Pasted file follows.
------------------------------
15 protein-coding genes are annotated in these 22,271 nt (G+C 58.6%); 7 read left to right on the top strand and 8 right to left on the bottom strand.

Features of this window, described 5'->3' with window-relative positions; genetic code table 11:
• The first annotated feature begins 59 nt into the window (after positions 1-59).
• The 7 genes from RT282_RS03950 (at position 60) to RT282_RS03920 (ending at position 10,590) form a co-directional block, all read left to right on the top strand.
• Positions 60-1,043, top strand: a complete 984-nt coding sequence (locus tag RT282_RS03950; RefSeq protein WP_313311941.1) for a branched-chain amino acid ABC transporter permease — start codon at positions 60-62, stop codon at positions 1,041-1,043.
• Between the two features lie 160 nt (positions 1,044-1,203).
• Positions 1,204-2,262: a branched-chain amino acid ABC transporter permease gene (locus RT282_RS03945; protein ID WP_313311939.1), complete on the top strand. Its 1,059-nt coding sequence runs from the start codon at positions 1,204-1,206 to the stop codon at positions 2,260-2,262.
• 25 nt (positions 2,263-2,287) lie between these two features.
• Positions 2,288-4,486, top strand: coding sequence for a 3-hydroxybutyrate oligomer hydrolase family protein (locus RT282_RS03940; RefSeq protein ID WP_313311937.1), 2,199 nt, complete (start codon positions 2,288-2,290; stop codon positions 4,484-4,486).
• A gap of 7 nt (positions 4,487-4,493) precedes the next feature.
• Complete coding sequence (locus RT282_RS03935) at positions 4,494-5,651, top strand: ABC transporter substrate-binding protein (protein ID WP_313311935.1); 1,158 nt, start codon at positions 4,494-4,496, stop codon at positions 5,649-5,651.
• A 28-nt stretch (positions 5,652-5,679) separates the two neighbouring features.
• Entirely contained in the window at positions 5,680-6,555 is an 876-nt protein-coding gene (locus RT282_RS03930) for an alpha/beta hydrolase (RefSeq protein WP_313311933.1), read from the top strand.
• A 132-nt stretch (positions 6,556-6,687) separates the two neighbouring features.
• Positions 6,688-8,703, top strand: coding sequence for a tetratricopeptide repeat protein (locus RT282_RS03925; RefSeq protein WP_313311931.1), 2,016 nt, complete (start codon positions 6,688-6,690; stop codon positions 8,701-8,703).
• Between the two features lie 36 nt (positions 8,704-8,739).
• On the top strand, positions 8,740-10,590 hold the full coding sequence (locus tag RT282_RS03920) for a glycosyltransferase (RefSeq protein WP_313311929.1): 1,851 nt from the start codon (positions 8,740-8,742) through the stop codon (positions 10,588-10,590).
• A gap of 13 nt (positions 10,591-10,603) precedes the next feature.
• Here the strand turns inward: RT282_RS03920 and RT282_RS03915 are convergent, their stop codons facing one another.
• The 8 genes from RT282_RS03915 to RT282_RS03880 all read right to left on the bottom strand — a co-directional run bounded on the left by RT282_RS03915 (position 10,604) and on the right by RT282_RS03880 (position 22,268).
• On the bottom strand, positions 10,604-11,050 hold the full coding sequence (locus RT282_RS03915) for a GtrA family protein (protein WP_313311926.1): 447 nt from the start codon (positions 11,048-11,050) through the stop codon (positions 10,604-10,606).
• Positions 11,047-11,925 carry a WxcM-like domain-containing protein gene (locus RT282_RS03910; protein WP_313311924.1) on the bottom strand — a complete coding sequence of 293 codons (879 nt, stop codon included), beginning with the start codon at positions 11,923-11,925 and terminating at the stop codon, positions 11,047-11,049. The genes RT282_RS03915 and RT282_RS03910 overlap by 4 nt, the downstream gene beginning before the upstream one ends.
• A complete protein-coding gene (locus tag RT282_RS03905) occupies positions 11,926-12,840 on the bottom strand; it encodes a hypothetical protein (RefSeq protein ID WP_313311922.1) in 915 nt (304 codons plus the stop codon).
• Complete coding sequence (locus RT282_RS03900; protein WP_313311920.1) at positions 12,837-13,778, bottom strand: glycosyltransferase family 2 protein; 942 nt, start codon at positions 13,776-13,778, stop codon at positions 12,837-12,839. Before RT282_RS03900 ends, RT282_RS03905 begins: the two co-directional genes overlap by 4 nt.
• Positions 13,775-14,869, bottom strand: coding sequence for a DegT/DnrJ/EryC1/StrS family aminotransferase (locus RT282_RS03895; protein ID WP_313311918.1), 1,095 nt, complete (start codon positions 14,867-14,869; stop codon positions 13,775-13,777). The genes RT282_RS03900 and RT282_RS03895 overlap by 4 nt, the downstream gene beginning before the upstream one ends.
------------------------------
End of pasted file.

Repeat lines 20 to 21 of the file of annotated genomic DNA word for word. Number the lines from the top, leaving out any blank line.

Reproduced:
• The 8 genes from RT282_RS03915 to RT282_RS03880 all read right to left on the bottom strand — a co-directional run bounded on the left by RT282_RS03915 (position 10,604) and on the right by RT282_RS03880 (position 22,268).
• On the bottom strand, positions 10,604-11,050 hold the full coding sequence (locus RT282_RS03915) for a GtrA family protein (protein WP_313311926.1): 447 nt from the start codon (positions 11,048-11,050) through the stop codon (positions 10,604-10,606).